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Experts offer tips on how to stash more cash

| Saturday, Feb. 23, 2013, 9:00 p.m.
Pittsburgh Frugal Mom Dana Vento searches for sales in Shop'n Save's weekly flyer while shopping in the Cranberry store on Thursday, Dec. 13, 2012 Andrew Russell | Tribune-Review
Pittsburgh Frugal Mom, Dana Vento hands over her coupons while checking out at the Cranberry Shop'n Save, on Thursday, Dec. 13, 2012. Andrew Russell | Tribune-Review
Pittsburgh Frugal Mom, Dana Vento checks online for coupons while shopping on Thursday, Dec. 13, 2012, in the produce section of Shop'n Save in Cranberry. Andrew Russell | Tribune-Review

Dana Vento comes from a family of frugal people.

Her mom would let her cut out Kroger coupons. At 90, Vento's grandmother reads grocery store flyers, matches coupons and tells her granddaughter where to find deals.

“She was talking about Dollar General before it was trendy to do so,” Vento said.

Vento carried on the tradition when she and her husband started a family. She no longer worked full time, so with her knowledge of how to save money, she decided to share it on her blog, www.pittsburghfrugalmom.com, adopting the name as her alter ego.

She attracted about 26,000 followers, a testament to the need to economize in times of stagnant wages and unemployment.

“It becomes inexpensive to shop, but you have to know how to do this,” said the mother of three from Franklin Park.

Karen Barr, a senior instructor of business administration at Penn State Beaver, said she finds useful tips on the Frugal Mom site.

“I've done it myself,” Barr said of money-saving methods such as couponing. Now that Barr works full time, she does not have as much time to clip coupons and study advertisements.

One of Pittsburgh Frugal Mom's favorite thrifty strategies is to combine offers. If she finds store coupons in the Sunday Tribune-Review and has a manufacturer's coupon, she knows some stores allow shoppers to “stack” coupons and use both on a product.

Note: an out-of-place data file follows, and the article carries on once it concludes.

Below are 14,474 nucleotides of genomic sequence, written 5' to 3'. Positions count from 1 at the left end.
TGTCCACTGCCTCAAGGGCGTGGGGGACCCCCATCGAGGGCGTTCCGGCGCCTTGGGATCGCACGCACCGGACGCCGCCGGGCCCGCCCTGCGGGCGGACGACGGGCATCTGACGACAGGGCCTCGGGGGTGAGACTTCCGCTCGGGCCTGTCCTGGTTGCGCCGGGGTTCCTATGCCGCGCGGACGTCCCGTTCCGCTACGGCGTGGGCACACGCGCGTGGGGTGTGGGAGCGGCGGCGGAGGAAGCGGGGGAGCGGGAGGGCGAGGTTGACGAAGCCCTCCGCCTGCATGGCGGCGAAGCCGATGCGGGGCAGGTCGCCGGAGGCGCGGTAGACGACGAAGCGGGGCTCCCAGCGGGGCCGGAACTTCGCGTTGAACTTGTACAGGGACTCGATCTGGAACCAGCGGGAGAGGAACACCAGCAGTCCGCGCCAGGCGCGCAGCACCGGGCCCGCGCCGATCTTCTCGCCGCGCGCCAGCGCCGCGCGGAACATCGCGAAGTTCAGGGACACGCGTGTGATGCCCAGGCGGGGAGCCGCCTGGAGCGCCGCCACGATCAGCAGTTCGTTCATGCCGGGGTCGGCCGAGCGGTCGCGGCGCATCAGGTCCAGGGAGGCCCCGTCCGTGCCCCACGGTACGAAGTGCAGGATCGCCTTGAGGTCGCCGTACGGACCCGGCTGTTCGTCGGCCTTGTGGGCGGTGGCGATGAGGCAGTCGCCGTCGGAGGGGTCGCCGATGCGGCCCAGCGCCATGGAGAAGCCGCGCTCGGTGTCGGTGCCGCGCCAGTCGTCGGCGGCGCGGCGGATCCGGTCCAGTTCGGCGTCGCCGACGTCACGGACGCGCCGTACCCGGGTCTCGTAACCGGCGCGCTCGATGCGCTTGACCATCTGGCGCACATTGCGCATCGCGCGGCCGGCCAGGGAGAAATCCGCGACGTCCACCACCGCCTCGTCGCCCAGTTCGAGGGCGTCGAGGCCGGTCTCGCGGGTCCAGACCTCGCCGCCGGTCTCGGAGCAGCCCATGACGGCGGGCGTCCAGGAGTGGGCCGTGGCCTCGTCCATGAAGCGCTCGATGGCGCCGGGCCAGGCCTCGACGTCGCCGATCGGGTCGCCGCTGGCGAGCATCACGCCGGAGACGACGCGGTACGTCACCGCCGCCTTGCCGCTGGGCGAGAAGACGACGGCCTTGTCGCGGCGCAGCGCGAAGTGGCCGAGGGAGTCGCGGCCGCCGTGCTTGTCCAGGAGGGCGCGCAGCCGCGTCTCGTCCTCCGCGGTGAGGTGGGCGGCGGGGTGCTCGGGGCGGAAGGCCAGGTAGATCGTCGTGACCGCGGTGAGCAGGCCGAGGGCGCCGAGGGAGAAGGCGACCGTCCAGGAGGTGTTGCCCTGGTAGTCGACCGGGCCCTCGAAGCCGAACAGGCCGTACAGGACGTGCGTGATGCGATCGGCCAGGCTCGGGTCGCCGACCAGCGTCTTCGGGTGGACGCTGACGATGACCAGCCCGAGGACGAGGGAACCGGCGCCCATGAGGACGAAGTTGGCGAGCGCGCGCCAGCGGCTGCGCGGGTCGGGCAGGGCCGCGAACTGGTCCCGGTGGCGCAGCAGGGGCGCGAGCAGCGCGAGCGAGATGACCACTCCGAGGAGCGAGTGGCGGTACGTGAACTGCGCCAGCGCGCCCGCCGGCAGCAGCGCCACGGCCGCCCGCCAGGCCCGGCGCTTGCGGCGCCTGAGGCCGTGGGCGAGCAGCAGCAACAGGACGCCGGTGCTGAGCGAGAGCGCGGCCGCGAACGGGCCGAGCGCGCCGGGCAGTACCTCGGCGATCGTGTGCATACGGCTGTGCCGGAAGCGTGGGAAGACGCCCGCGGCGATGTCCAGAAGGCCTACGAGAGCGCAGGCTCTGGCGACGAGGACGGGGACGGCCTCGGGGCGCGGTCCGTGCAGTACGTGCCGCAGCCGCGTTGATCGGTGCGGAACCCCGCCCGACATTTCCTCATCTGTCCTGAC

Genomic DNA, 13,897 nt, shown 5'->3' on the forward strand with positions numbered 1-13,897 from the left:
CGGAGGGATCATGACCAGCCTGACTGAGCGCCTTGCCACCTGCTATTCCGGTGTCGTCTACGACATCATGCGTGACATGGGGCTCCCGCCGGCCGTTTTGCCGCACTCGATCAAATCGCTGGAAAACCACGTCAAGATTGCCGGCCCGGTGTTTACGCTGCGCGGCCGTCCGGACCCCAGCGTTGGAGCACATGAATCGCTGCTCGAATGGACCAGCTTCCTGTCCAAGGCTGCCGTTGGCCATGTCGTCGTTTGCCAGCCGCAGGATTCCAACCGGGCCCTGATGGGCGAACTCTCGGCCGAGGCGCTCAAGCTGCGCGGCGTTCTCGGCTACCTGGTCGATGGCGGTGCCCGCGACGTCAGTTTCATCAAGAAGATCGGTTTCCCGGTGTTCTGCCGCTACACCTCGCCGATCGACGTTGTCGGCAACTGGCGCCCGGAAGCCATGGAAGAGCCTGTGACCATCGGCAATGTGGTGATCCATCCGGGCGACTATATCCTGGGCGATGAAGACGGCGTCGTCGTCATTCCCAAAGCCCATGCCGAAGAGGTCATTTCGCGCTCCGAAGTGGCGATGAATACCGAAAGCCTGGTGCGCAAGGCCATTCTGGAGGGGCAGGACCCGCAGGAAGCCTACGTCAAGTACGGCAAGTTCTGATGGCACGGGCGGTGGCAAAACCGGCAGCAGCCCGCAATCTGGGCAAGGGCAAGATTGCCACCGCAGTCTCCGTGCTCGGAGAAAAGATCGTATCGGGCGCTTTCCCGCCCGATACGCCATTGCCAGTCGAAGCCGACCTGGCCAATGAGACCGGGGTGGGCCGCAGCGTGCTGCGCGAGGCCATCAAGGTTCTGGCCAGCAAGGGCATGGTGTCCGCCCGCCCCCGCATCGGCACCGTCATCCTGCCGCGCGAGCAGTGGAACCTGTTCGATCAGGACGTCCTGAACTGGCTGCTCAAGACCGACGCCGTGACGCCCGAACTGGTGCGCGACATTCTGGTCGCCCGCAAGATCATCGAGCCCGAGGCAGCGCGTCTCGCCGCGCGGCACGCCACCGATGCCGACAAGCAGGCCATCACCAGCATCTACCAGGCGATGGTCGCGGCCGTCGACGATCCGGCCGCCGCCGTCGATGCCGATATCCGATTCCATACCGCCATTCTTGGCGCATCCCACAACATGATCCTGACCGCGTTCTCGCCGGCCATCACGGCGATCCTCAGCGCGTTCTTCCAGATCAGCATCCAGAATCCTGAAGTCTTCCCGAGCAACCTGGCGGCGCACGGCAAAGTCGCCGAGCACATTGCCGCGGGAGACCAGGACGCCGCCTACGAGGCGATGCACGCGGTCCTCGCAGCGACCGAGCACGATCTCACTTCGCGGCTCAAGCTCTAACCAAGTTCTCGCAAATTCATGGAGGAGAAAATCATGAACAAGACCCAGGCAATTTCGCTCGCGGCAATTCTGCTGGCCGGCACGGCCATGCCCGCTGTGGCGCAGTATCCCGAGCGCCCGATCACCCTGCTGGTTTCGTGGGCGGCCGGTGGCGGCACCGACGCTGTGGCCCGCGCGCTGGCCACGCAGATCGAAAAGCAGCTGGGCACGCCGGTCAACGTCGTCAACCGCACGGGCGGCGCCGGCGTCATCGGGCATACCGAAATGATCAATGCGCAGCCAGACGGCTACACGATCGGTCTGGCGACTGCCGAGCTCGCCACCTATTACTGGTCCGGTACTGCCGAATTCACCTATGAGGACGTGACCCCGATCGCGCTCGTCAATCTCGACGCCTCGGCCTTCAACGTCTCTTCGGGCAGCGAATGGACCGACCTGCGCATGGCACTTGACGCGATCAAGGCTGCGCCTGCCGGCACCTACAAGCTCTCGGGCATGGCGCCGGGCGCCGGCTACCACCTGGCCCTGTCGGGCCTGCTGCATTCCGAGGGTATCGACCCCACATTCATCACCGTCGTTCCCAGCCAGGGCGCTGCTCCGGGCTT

Some store credit cards give a percentage off each purchase, so she can save more by using the credit card and stacking coupons.

Audrey Guskey, associate professor of marketing at Duquesne University, notes that after a mortgage, groceries are the largest single expense for families.

“You really need to be a smart consumer in these tough economic times,” Guskey said.

Consumers should research prices before shopping, because they might be able to buy things more cheaply at discount stores without having to clip coupons, Guskey said. She suggests consulting online sites such as Saving Star, coupons.com, Smart Source and Red Plum.

To save money on clothing, Vento recommends discount stores. She made money by selling some of her children's clothing on consignment when they outgrew outfits.

“It's not only good to shop (consignment stores); it's good to sell to them,” she said, though upscale stores can be picky about the clothing they accept.

By getting to know store associates in favorite discount stores, shoppers can be tipped off to the best buys. Salespeople “have the inside scoop on deliveries and when pieces might be there,” Vento said.

Barr said online shoppers can save if they do quick searches for coupon codes before checking out.

“Over 60 percent of the time, I find a coupon code,” except when shopping Amazon.com, where coupon codes typically are unavailable, Barr said.

Neither Guskey nor Barr foresee retailers doing away with coupons, rebates or loyalty cards anytime soon.

“Retailers are struggling,” with competition from Wal-Mart and online retailers, Barr said. “Any additional revenue is better than zero revenue. Not only that, but once you have someone come in with a coupon, you have the potential for repeat customers.”

Sandra Fischione Donovan is a freelance writer.

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